30 Jun 2011 By JULIAN HALE DefenseNews
BRUSSELS - Poland will emphasize development of the EU's Common Security and Defence Policy (CSDP) in cooperation with Catherine Ashton, the EU's high representative for foreign and security policy, when Poland takes over the EU's rotating presidency for six months beginning July 1.
"This is especially important in the context of recent developments in the EU's southern neighborhood," the Poles said in their EU presidency program. "Poland's proposals regarding the development of the CSDP, laid down in the Weimar Letter [from Poland, Germany and France to Ashton] and adopted by the Foreign Affairs Council in January 2011, are intended to strengthen the EU's crisis-response capabilities."
In the letter, Poland, France and Germany say they "see a specific need to improve our capacities to plan and to conduct operations and missions to strengthen cooperation among our militaries and to create synergies in times of scarce resources, taking due care for complementarity with national and NATO planning capacities."
Adapting EU battle groups to "complex operational needs, including through enhanced civil-military capacities," is one area the three countries will target. Here, they are considering creating modules with comprehensive military and civilian capabilities. The three countries will provide an EU battle group in the first half of 2013. They say they are willing "to deploy it if required" and "intend to enhance its availability to better react to operational contingencies, including by focused advance planning in cooperation with CSDP structures."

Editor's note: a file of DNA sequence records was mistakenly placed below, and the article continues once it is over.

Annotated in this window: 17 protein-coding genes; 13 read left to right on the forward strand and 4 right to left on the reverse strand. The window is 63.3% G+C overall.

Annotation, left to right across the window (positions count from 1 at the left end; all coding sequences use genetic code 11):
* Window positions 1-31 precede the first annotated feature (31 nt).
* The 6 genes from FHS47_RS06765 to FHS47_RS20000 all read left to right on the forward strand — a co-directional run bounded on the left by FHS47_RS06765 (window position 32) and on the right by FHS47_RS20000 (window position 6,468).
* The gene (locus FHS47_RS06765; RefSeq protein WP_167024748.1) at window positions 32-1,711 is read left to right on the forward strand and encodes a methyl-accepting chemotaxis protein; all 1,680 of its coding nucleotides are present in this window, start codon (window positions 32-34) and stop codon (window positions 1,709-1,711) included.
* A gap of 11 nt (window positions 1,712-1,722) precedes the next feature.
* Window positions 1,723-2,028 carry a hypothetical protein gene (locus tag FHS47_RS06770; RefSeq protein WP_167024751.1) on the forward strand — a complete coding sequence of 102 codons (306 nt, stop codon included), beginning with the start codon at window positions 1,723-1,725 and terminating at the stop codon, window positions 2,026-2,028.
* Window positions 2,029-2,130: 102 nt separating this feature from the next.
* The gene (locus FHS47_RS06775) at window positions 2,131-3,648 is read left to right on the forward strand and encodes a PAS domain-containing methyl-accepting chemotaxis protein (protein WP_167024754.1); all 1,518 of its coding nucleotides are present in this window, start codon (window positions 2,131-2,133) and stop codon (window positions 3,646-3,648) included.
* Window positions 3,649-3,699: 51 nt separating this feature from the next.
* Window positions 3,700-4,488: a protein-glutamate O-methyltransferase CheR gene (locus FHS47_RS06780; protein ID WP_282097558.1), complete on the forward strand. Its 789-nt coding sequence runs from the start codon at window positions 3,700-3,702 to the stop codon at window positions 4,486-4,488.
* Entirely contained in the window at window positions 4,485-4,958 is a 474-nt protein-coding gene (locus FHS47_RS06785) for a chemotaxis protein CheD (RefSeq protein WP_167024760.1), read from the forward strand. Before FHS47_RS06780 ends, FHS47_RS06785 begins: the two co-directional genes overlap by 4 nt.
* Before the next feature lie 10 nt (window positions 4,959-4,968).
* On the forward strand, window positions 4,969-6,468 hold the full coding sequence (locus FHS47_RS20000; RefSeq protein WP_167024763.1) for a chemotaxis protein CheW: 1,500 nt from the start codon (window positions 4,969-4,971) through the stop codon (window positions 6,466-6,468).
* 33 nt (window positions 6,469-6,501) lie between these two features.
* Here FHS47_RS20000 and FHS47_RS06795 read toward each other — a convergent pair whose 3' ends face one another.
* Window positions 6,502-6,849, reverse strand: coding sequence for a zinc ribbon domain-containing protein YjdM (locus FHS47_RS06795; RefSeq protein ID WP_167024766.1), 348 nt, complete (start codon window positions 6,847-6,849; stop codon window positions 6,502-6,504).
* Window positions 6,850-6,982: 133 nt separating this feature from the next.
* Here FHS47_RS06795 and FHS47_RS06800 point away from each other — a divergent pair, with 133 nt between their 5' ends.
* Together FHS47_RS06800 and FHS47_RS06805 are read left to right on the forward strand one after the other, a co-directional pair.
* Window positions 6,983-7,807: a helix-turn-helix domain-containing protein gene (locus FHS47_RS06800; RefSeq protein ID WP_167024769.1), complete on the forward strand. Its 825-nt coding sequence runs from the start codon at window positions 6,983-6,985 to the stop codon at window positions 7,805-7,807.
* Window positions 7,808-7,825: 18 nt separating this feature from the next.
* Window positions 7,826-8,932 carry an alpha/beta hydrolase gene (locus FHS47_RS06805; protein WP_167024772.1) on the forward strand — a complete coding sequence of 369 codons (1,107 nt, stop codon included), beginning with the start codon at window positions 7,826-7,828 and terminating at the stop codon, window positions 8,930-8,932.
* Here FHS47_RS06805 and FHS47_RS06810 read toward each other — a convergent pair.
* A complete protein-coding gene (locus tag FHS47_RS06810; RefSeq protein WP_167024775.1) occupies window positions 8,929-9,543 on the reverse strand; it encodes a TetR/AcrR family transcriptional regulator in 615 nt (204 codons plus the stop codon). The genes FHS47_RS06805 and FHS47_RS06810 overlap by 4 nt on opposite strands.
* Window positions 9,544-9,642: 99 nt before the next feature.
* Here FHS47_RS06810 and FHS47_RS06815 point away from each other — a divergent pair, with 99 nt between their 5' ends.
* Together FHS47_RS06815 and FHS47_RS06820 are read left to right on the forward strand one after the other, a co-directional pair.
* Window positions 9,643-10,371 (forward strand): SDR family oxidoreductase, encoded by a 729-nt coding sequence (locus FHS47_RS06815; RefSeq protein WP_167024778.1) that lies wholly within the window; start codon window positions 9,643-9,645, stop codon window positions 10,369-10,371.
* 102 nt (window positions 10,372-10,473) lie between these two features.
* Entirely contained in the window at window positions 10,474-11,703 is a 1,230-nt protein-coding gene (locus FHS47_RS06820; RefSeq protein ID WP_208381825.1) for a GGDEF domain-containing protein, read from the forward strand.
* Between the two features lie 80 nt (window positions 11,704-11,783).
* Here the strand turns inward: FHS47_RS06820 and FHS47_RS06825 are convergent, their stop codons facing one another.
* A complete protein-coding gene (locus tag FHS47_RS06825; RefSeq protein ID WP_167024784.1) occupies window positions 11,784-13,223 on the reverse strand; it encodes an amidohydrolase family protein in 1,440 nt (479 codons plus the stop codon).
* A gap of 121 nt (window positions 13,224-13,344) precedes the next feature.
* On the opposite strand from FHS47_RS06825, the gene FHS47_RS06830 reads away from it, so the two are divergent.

Poland is organizing a seminar on EU battle groups in Brussels on July 5. National defense ministers from the EU will meet informally Sept. 22-23.
During its presidency, Poland says that it will stress "multinational initiatives launched under the 'pooling and sharing' concept." The Dutch defense minister has called for an emergency mini-summit on this issue in late 2011.
"Initiatives dealing with EU-NATO cooperation and partnership policy will figure prominently in our work," the Poles say in their program. The Weimar letter encourages close cooperation between the European Defence Agency and Allied Command Transformation and suggests dialogue between the EU and NATO on issues such as cyber defense.